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How to help the homeless at Christmas, from donating warm clothes to volunteering at a shelter

'No one should have to wake up without a home on Christmas Day, or any day'

Sabrina Barr
Thursday 12 December 2019 10:40
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While many people may be revelling in the festivities in the lead up to Christmas, those who are sleeping rough on the streets don’t have the same luxury.

Providing homeless people with care and support is an important course of action throughout the year, not just during the festive period.

However, with Christmas widely regarded as the season of giving and spending time with loved ones, lending a helping hand to someone in need around this time of year can have an especially huge impact.

“No one should have to wake up without a home on Christmas Day, or any day,” said Polly Neate, chief executive of charity Shelter.

Figures released by homeless charity Crisis from a YouGov poll in December 2018 revealed that 61 per cent of the British population feel angry, upset or frustrated at the state of homelessness across the nation, but don't feel as though they can do anything to help.

Furthermore, seven in 10 people out of the 2,000 polled said that they don't know what they should do when they see someone who's homeless.

There are many ways for you to do your bit to help the homeless at Christmas, from donating money and clothes to taking part in an exciting fundraising event.

Here are seven ways that you can make a positive difference for someone living without a roof over their head:

1. Donate

Several charities have different stances on whether or not you should give homeless people money directly.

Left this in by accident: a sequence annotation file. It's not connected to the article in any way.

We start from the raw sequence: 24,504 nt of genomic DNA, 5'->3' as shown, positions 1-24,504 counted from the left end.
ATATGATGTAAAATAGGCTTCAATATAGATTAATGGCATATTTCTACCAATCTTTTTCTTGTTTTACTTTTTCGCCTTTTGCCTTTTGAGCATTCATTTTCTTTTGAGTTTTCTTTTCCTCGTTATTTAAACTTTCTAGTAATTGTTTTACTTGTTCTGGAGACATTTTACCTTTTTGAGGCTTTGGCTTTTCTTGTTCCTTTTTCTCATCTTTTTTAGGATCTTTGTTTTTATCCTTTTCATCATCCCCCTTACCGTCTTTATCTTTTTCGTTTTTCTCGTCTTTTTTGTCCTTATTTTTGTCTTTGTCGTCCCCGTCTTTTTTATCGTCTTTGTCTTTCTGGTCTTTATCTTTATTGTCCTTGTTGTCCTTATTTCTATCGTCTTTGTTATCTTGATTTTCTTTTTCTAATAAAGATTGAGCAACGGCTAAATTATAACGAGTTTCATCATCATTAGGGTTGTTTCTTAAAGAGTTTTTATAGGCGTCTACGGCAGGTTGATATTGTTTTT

In January 2018, a spokesperson for the The Salvation Army told The Independent that giving money to homeless people who are on the streets can trap them in an "endless cycle of homelessness and rough sleeping".

On the other hand, founder of Streets Kitchen Jon Glackin, who experienced homelessness himself, believes that giving money to rough sleepers can be beneficial.

“I would say if you can afford to give money to a homeless person on the street, do it," he said.

"We’re told all these scare stories, but if I gave a pound to a charity, how much of that money actually goes to that person?"

You could also donate by providing homeless people with food, warm beverages and thermal clothes, all of which will be especially advantageous during the cold, winter months.

With the New Year just around the corner, now is the perfect time to go through your wardrobe and clear out anything that you no longer want.

Rather than sell your unwanted clothes on eBay, you can instead put them to better use by donating them to those who need them most.

Shelter has stores where you can donate clothes and other goods, while The Salvation Army has clothing banks where you can drop your unwanted possessions off.

Furthermore, you could get creative with your donations by putting together a bundle or basket of sorts.

On 23 December, the London Basket Brigade delivers hampers to families who are struggling to feed themselves. If you'd like to get involved in the initiative, click here.

2. Contact local services

If you're concerned about someone who you've seen sleeping on the streets of England or Wales, then you can make the local authorities or outreach services aware of their whereabouts by using the Streetlink app or visiting the website.

When inputting information on the app or website, you'll be asked to provide the specific location of the individual, the time at which you saw them at that location and details about their appearance.

If you believe that someone is in need of urgent medical attention or you think that they may be under the age of 18, then Streetlink advises contacting 999 for further assistance.

3. Help the homeless obtain basic winter necessities

While you may currently be focused on doing all of your Christmas shopping for your family, it is also important to think about those who are lacking basic items that can provide them with warmth in the cold weather, such socks, hats and blankets.

In 2018, a company called Unhoused.org launched what they describe as the "UK's first online shop for homeless supplies".

For every item of winter clothing that is bought from the website, the company donates another to someone who does not have a home.

"This includes basic clothing supplies as small as a pair of socks or gloves, but also services such as a haircut and Starbucks coffee delivery," a spokesperson for the firm told The Independent.